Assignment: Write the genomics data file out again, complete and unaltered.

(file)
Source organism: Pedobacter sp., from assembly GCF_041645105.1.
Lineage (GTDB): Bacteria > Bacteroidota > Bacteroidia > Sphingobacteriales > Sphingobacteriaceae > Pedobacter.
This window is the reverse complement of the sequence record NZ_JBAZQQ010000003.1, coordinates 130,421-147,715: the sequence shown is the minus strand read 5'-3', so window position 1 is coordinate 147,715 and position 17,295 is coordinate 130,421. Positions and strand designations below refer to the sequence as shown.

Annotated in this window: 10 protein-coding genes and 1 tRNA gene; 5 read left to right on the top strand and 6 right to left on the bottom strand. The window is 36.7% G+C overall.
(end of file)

Source organism: Pedobacter sp., from assembly GCF_041645105.1.
Lineage (GTDB): Bacteria > Bacteroidota > Bacteroidia > Sphingobacteriales > Sphingobacteriaceae > Pedobacter.
This window is the reverse complement of the sequence record NZ_JBAZQQ010000003.1, coordinates 130,421-147,715: the sequence shown is the minus strand read 5'-3', so window position 1 is coordinate 147,715 and position 17,295 is coordinate 130,421. Positions and strand designations below refer to the sequence as shown.

Annotated in this window: 10 protein-coding genes and 1 tRNA gene; 5 read left to right on the top strand and 6 right to left on the bottom strand. The window is 36.7% G+C overall.